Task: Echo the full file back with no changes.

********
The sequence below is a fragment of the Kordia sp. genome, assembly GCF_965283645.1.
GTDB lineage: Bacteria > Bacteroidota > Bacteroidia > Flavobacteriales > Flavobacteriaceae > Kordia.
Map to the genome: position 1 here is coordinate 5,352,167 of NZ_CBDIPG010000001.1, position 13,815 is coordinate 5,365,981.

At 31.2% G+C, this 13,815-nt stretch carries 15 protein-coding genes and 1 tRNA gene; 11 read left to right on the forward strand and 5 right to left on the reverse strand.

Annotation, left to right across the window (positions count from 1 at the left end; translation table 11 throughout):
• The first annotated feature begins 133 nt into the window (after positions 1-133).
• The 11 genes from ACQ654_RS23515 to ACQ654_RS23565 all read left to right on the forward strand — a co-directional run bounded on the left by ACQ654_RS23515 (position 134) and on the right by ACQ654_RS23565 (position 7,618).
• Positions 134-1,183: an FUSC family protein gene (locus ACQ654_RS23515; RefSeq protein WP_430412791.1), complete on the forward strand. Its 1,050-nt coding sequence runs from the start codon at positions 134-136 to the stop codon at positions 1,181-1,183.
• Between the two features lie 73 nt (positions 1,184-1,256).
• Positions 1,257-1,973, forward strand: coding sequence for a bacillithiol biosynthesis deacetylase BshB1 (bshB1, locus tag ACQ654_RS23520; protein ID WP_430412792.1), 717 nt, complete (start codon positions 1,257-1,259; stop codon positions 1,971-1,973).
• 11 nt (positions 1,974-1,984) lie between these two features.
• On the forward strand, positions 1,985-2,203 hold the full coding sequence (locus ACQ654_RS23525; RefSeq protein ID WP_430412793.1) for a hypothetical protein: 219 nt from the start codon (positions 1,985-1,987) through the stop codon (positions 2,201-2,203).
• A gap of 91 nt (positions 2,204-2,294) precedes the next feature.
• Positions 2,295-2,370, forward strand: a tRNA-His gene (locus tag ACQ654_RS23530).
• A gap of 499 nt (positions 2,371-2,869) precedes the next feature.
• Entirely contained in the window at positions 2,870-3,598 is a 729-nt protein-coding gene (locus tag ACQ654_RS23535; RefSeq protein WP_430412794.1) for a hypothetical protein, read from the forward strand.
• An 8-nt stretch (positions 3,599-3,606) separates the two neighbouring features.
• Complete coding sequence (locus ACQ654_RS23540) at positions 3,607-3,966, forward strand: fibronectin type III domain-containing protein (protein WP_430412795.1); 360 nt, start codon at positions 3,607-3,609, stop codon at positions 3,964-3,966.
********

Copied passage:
The sequence below is a fragment of the Kordia sp. genome, assembly GCF_965283645.1.
GTDB lineage: Bacteria > Bacteroidota > Bacteroidia > Flavobacteriales > Flavobacteriaceae > Kordia.
Map to the genome: position 1 here is coordinate 5,352,167 of NZ_CBDIPG010000001.1, position 13,815 is coordinate 5,365,981.

At 31.2% G+C, this 13,815-nt stretch carries 15 protein-coding genes and 1 tRNA gene; 11 read left to right on the forward strand and 5 right to left on the reverse strand.

Annotation, left to right across the window (positions count from 1 at the left end; translation table 11 throughout):
• The first annotated feature begins 133 nt into the window (after positions 1-133).
• The 11 genes from ACQ654_RS23515 to ACQ654_RS23565 all read left to right on the forward strand — a co-directional run bounded on the left by ACQ654_RS23515 (position 134) and on the right by ACQ654_RS23565 (position 7,618).
• Positions 134-1,183: an FUSC family protein gene (locus ACQ654_RS23515; RefSeq protein WP_430412791.1), complete on the forward strand. Its 1,050-nt coding sequence runs from the start codon at positions 134-136 to the stop codon at positions 1,181-1,183.
• Between the two features lie 73 nt (positions 1,184-1,256).
• Positions 1,257-1,973, forward strand: coding sequence for a bacillithiol biosynthesis deacetylase BshB1 (bshB1, locus tag ACQ654_RS23520; protein ID WP_430412792.1), 717 nt, complete (start codon positions 1,257-1,259; stop codon positions 1,971-1,973).
• 11 nt (positions 1,974-1,984) lie between these two features.
• On the forward strand, positions 1,985-2,203 hold the full coding sequence (locus ACQ654_RS23525; RefSeq protein ID WP_430412793.1) for a hypothetical protein: 219 nt from the start codon (positions 1,985-1,987) through the stop codon (positions 2,201-2,203).
• A gap of 91 nt (positions 2,204-2,294) precedes the next feature.
• Positions 2,295-2,370, forward strand: a tRNA-His gene (locus tag ACQ654_RS23530).
• A gap of 499 nt (positions 2,371-2,869) precedes the next feature.
• Entirely contained in the window at positions 2,870-3,598 is a 729-nt protein-coding gene (locus tag ACQ654_RS23535; RefSeq protein WP_430412794.1) for a hypothetical protein, read from the forward strand.
• An 8-nt stretch (positions 3,599-3,606) separates the two neighbouring features.
• Complete coding sequence (locus ACQ654_RS23540) at positions 3,607-3,966, forward strand: fibronectin type III domain-containing protein (protein WP_430412795.1); 360 nt, start codon at positions 3,607-3,609, stop codon at positions 3,964-3,966.